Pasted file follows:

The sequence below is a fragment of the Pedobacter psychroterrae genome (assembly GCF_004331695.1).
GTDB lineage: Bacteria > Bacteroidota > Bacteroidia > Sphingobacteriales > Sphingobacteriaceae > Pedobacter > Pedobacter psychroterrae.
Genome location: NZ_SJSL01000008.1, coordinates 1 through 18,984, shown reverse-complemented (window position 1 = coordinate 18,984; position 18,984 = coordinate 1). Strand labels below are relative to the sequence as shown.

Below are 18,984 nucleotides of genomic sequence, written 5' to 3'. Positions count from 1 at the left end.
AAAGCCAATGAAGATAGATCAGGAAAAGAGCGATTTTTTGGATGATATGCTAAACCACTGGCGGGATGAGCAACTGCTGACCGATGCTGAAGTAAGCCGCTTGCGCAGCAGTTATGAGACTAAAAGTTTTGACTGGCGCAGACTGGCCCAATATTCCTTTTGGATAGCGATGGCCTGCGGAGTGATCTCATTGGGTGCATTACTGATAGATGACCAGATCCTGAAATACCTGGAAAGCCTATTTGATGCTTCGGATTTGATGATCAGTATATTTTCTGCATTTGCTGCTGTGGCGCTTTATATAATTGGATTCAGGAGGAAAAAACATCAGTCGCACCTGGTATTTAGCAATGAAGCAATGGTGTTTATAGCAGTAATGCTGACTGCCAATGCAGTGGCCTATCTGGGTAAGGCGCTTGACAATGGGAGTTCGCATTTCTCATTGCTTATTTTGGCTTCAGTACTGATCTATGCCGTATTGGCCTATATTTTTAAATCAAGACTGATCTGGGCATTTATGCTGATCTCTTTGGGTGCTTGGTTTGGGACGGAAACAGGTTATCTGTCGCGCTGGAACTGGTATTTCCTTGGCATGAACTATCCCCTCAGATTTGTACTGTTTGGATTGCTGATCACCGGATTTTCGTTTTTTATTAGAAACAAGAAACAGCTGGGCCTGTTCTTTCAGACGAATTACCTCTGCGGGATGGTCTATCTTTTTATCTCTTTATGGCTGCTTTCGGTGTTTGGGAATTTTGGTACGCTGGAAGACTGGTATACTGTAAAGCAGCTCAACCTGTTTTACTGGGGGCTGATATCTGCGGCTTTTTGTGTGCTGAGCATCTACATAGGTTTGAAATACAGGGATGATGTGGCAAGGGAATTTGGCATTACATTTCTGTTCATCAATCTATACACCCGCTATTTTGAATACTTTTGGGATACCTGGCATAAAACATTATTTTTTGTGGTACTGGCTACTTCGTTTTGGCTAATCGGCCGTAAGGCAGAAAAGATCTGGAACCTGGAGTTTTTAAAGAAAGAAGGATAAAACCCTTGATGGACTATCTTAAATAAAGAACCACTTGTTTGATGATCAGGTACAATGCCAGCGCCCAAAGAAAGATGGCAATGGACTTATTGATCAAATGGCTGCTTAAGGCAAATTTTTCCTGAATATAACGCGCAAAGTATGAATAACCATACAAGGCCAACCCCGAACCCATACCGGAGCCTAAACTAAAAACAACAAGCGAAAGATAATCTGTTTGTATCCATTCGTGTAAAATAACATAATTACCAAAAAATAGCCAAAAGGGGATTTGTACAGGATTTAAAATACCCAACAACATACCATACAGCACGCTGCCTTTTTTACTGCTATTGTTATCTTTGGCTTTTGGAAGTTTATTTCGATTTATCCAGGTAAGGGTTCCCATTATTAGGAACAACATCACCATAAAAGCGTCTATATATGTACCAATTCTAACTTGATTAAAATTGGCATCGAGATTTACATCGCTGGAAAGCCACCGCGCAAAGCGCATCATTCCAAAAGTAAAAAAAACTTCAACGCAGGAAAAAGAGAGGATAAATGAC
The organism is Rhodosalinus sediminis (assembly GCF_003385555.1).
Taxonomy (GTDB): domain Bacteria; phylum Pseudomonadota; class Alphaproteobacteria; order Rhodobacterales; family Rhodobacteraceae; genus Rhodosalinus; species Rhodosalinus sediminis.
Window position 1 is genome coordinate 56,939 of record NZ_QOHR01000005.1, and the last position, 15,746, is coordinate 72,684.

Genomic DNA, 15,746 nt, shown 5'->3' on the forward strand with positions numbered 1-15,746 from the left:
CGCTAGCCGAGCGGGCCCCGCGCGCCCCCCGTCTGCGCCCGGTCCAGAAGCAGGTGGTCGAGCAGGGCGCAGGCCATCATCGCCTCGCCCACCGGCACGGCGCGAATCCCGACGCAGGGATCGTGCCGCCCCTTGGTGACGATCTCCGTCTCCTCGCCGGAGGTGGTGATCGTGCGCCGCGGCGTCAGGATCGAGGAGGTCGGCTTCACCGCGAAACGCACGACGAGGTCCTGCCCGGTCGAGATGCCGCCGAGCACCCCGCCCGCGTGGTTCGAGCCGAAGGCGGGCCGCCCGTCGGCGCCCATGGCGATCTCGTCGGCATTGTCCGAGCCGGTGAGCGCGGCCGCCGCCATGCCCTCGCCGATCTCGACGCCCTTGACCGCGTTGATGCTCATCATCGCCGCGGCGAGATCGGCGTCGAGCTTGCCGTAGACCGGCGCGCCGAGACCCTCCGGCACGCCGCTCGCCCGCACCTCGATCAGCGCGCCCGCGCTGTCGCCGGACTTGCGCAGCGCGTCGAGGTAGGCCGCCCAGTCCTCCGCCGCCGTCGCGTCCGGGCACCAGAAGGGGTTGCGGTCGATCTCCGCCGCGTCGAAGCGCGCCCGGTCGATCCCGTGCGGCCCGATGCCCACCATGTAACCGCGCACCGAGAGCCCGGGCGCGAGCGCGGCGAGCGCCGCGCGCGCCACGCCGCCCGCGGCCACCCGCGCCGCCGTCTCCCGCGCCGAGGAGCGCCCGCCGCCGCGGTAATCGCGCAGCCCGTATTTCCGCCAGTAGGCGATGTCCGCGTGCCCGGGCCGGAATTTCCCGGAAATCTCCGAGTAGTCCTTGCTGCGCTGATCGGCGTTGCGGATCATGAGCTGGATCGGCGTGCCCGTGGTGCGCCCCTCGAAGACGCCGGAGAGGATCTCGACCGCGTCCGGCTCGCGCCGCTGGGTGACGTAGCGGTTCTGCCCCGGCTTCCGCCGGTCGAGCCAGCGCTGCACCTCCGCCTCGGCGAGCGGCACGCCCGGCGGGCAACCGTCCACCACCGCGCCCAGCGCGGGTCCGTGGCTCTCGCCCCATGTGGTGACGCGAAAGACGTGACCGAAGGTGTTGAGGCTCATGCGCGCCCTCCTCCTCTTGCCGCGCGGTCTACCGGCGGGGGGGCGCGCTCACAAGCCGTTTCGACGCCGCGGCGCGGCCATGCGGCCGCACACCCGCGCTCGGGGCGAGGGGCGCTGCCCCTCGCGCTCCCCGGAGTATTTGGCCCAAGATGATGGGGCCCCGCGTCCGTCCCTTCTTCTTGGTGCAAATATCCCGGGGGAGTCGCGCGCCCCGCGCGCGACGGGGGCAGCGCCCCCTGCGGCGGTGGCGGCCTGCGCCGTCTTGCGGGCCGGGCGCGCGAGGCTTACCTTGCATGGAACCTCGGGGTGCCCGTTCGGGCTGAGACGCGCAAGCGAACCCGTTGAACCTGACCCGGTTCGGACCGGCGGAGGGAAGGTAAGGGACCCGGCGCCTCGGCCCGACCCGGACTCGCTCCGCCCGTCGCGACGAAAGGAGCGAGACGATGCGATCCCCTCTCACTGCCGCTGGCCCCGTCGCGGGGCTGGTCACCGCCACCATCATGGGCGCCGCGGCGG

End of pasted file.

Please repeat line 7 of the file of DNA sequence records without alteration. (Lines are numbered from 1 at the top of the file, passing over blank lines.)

Taxonomy (GTDB): domain Bacteria; phylum Pseudomonadota; class Alphaproteobacteria; order Rhodobacterales; family Rhodobacteraceae; genus Rhodosalinus; species Rhodosalinus sediminis.